What makes the US Prison Industry is the largest in the world?
5 Reasons Why The US Prison Industry Is The Largest In The World
By Eric Screven
In 1865 when President Abraham Lincoln’s Emancipation Proclamation freed slaves in states of rebellion, and the 13th Amendment was ratified into the Constitution, it was an attempt to weaken the confederacy, and not an act of goodwill. It did eventually become that when white, wealthy abolitionists, as well as the significant role of Frederick Douglass, influenced Lincoln that the men who were now freed should be allowed to fight to free their families they ran from to join his Union Troops in the North. The rest is history. The tide of the battles changed. The Union won the war and was on the path to restoring the country to being united again.
However, the 13th Amendment had a loophole that Southerners exploited. Black Codes saw “Black” boys, and men being snatched away from their homes to do long, and/or life sentences in prison. At first, it was for the rebuilding effort in the South where most of the war took place, but then it became a rigid racial system that could be exploited to lock “Black” men in prison and keep them away from their families. Since the end of slavery, the US prison industry complex has grown exponentially as a result.
The United States prison industrial complex is widely recognized as the largest in the world, with a significant impact on society and criminal justice. While the country only accounts for 5% of the world’s population, it has over 25%-30% of the world’s prisoners. Here are five reasons for its massive scale:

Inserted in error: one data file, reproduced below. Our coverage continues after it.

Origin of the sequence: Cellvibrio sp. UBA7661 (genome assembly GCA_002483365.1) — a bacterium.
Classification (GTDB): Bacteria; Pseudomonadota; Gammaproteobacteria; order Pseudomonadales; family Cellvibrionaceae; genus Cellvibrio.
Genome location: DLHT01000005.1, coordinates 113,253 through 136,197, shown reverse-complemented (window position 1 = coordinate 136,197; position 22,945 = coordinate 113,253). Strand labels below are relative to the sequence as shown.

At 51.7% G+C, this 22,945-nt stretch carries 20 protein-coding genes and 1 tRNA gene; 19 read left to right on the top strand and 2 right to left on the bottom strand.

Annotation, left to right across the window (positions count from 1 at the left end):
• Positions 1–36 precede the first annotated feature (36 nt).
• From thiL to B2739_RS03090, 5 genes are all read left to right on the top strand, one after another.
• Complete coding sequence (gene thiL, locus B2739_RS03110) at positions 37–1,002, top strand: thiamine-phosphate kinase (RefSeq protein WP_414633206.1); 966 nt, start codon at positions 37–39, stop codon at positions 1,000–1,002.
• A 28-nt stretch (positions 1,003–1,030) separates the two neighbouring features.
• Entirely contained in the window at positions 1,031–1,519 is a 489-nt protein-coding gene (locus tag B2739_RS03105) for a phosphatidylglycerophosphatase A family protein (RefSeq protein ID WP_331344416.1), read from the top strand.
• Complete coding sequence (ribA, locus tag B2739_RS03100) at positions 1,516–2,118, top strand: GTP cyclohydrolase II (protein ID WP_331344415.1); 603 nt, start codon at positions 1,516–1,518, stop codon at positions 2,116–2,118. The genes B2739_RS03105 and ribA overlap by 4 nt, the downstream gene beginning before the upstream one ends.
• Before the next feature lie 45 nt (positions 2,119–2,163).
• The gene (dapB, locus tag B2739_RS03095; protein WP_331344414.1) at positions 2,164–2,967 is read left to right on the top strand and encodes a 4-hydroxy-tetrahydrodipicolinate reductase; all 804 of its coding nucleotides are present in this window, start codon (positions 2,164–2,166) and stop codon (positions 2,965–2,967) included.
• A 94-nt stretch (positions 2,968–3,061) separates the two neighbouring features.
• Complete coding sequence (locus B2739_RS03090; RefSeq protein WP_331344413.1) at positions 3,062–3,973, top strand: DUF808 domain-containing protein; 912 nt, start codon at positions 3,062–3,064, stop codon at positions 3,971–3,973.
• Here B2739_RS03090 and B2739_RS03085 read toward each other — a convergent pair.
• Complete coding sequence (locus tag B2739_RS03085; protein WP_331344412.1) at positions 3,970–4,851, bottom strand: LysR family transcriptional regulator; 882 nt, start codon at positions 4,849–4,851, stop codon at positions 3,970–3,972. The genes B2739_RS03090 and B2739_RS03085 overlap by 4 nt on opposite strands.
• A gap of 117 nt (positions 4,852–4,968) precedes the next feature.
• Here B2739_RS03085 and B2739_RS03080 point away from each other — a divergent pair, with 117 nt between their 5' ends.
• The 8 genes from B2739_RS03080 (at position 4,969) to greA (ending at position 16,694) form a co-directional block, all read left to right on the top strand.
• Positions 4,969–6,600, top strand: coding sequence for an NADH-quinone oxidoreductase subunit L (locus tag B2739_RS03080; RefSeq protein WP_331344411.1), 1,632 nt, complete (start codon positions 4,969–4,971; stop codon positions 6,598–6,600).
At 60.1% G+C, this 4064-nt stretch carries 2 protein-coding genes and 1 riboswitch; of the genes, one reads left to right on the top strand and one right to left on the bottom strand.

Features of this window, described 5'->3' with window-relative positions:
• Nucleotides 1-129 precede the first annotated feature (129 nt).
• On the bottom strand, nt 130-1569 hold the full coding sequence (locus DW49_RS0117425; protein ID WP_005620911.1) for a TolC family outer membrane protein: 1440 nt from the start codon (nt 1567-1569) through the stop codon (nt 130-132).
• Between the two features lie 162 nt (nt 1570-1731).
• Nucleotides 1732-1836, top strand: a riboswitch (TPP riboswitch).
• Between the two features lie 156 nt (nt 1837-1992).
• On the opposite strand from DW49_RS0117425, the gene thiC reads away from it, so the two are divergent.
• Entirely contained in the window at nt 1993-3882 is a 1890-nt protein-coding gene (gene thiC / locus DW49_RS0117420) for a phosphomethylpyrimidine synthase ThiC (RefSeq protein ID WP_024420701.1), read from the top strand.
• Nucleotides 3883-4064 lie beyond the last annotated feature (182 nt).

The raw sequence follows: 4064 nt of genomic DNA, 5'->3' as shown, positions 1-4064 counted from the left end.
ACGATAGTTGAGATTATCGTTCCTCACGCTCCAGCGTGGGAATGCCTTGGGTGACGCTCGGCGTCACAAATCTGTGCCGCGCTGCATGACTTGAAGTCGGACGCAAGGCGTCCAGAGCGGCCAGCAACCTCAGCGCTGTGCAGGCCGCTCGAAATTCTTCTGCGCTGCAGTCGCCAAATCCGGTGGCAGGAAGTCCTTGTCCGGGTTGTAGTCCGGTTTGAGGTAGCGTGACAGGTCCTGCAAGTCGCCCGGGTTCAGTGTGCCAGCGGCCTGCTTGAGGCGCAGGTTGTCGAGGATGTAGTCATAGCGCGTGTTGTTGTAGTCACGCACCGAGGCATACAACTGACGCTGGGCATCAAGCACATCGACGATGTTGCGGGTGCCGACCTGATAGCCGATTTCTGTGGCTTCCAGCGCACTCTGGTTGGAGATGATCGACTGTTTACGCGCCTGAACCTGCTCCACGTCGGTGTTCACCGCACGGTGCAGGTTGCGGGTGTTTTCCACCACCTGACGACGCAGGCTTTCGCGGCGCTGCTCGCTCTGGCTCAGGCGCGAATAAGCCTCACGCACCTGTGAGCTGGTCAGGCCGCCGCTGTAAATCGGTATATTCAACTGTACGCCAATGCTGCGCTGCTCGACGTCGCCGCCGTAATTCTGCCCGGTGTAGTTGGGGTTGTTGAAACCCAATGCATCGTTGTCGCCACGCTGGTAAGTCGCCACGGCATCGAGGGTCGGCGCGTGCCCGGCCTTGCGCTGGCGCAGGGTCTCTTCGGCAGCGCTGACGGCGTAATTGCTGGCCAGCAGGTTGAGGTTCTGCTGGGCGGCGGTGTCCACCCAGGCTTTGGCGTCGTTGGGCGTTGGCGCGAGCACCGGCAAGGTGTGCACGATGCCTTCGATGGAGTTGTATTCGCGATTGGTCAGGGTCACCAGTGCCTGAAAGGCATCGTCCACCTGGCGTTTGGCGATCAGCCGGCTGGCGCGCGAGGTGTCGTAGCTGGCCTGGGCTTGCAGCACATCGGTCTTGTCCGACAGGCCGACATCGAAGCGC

1. Mass Incarceration Policies:
The implementation of tough-on-crime policies, such as mandatory minimum sentences and three-strikes laws, has contributed to the exponential growth of the prison population in the United States. These policies focus on punishment rather than rehabilitation, leading to longer sentences and higher rates of incarceration.
2. War on Drugs:
The War on Drugs, initiated in the 1970s, has played a significant role in fueling the expansion of the prison industrial complex. Strict drug laws and harsh sentencing for drug-related offenses have disproportionately affected minority communities, leading to high rates of incarceration for non-violent drug offenses.
3. For-Profit Prisons:
The rise of for-profit prisons has created a profit-driven motive for incarceration. These private companies generate revenue based on the number of prisoners they house, incentivizing high incarceration rates. Critics argue that the profit motive undermines the goal of rehabilitation and promotes the perpetuation of the prison industrial complex.
4. Racial Disparities:
The United States has a long-standing issue of racial disparities within the criminal justice system. African Americans and Hispanics are disproportionately represented in the prison population compared to their white counterparts. Factors such as biased policing, sentencing disparities, and socioeconomic inequalities contribute to these racial disparities in incarceration rates.
5. Lack of Rehabilitation and Reentry Programs:
The focus on punishment rather than rehabilitation is a significant factor in the expansion of the prison industrial complex. Insufficient funding for education, job training, and mental health services within prisons hinders successful reintegration into society. Without adequate support systems, formerly incarcerated individuals face numerous barriers that increase the likelihood of recidivism.
It is important to note that these reasons are not exhaustive, and addressing the prison industrial complex requires comprehensive reform efforts focusing on sentencing policies, drug laws, racial inequalities, and the provision of effective rehabilitation and reentry programs. Furthermore, it needs to be acknowledged in the inner city and/or at-risk community schools via a curriculum that focuses on life skills, and building vocations that help to assist as a preventive method for youth who might choose the lifestyle of crime for themselves.